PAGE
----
Emotional Dysregulation / Borderline Personality Disorder
anonymous Asks ...
My 48 year old brother has borderline personality disorder and he also has diabetes and hepatitis C. He lives independently on a disability check in a room he rents near my home and since our parents passed I have been the person that kind of looks out for him.
His health has worsened lately and so he has become eligible for home visits from a nurse and some sort of healthcare assistant. This has been really great because it took a lot of the burden off of me.
The problem is he very hard to deal with and because can be very verbally abusive it has gotten difficult for the agency to find nurses who are willing to continue to visit him after a few visits.
He can be very pleasant and charming at times, but as soon as something doesn’t go his way his entire personality changes and he can be very scary. He is a big guy and people often feel threatened although he does not ever become violent.
I have tried talking about this with him and he really wants the home visits to continue but he just doesn’t seem able to control himself. I can’t bear the thought of losing this help. It has really changed my whole life for the better in a very big way. I can’t go back to the way it was before. Is there anything that could be done to control him better? I am close to washing my hands of him but without anyone he will just die and I can’t live with that either.
Dr. James Strawbridge Says ...
Your brother has many challenges all of which are chronic or they never go away. However, there is hope.
The overall theme for this illness is rapid and unpredictable change, in thoughts, moods, behaviors, relationships, and beliefs about himself. When frustrating situations happen, he may become over-whelmed with anger and either lash our at others or keep the anger bottled up inside themselves. Battling emotional dysregulation can be very tiring and confusing. People with this problem are in severe physical, emotional, and psychological pain almost all the time. They often lack a sense of who they are. Very often, these rapid changes are caused by re-occurring fears of being criticized or deserted by other people. Small disagreements or change of plans can cause problems as emotional dysregulation. In response to these types of situations, a person with emotional dysregulation can suddenly become sad, nervous, angry, or short-tempered. Unfortunately, personality styles like this often create problems in relationships, jobs, and other situations. This personality style is officially referred to a “personality disorders,” and in many others as a “boderline personality disorder.”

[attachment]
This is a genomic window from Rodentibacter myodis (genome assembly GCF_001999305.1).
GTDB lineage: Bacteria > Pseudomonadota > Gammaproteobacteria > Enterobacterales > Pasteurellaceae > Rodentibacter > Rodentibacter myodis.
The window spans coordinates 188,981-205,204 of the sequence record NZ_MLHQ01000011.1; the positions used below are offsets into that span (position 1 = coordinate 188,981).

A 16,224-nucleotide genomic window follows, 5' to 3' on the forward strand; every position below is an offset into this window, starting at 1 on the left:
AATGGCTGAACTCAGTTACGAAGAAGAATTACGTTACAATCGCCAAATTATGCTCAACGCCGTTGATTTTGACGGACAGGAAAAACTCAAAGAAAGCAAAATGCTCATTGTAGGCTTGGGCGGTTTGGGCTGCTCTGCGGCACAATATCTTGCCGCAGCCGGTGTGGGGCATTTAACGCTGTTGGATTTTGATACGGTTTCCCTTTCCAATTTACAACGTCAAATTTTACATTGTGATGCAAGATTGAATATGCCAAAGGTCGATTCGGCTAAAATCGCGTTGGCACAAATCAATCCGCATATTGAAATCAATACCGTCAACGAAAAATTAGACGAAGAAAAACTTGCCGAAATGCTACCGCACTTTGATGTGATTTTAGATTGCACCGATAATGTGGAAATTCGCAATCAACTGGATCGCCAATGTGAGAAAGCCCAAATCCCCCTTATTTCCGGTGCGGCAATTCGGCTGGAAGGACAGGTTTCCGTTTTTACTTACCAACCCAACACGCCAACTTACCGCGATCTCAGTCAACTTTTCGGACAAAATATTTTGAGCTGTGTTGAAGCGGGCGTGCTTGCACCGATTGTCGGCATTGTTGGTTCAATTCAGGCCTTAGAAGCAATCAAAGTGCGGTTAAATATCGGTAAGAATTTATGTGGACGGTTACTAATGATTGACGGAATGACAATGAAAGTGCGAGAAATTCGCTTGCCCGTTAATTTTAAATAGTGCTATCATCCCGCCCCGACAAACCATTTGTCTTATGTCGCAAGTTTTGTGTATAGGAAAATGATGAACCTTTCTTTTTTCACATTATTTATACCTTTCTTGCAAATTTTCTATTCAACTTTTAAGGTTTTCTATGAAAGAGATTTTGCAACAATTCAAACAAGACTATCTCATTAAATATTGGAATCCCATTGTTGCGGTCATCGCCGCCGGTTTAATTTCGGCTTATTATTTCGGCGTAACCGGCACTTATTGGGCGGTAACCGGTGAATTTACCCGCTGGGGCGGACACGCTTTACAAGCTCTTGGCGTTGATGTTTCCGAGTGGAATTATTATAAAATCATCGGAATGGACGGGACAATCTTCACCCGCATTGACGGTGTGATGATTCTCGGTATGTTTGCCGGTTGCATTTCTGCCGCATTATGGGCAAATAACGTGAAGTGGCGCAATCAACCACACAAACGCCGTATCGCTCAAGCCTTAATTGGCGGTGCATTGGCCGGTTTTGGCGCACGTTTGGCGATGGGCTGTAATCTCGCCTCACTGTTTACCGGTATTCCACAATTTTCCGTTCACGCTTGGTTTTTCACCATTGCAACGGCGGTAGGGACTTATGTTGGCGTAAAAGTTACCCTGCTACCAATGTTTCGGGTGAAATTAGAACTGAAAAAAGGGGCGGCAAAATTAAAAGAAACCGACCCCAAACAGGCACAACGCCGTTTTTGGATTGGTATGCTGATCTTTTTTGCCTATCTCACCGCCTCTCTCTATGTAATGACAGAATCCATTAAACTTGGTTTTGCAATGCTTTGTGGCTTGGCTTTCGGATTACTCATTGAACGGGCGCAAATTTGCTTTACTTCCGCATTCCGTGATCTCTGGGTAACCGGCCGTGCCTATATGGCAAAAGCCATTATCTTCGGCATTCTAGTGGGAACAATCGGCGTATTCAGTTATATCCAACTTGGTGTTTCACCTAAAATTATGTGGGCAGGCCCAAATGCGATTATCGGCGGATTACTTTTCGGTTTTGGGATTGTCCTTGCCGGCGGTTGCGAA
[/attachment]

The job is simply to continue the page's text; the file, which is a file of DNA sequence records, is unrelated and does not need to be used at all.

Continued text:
The treatment of this problem most often involves a long-term commitment. On average, most people with emotional dysregulation go to at least six mental health professionals seeking the right person to help them. Many seek individual psychotherapy, group therapy, or family therapy, but in severe cases, hospitalization or inpatient care may be necessary.
Dialectic Behavioral Therapy
Many types of treatments have been shown to be effective for some cases. However, the treatment that has received the most validation for its effectiveness is dialectic behavioral therapy, which was developed specifically to treat emotional dysregulation. This treatment has been shown to relieve symptoms of emotion dysregulation, decrease the tendency to commit suicide, and decrease the tendency to misuse drugs. This last factor is especially important, because in one study, the absence of an alcohol or drug problem was the best predictor of symptom reduction.
Dialectical behavioral therapy balances the need for change with acceptance and understanding of current behavior. Furthermore, the treatment aims to broaden the ability to be mindful of the present, while also decreasing self-harming behaviors. Also it will teach new skills to regulate emotions, behaviors, and thoughts.
Many people with emotional dysregulation are also prescribed multiple medications. For example, small studies of some antidepressants have demonstrated some benefits. Fluvoxamine (Luvox) can decrease quick mood changes, While fluoxetime (Prozac) can decrease impulsive anger and impulsive hostility. Studies of antipsychotic medication, such as clozapine (Clozaril), risperidon (Resperdal), and olanzapine (Zyprexa), have also shown some benefits, including reduced hallucinations, reduced self-harming behaviors, reduced hostility and depression, and an overall feeling of improvement, especially when used in conjunction with dialectical behavioral therapy.
Similar small studies of the mood stabilizers vaproic acid (Depakote), the anti-convulsant to topiramate (Topamax), the anticonvulsive lamotrigine (Lamictal), and omega-3 fatty acids have also shown some evidence of reducing hostile behavior in people with emotion dysregulation.
Ask your family physician for a psychiatric referral. A psychiatrist can provide needed help regarding prescriptions.
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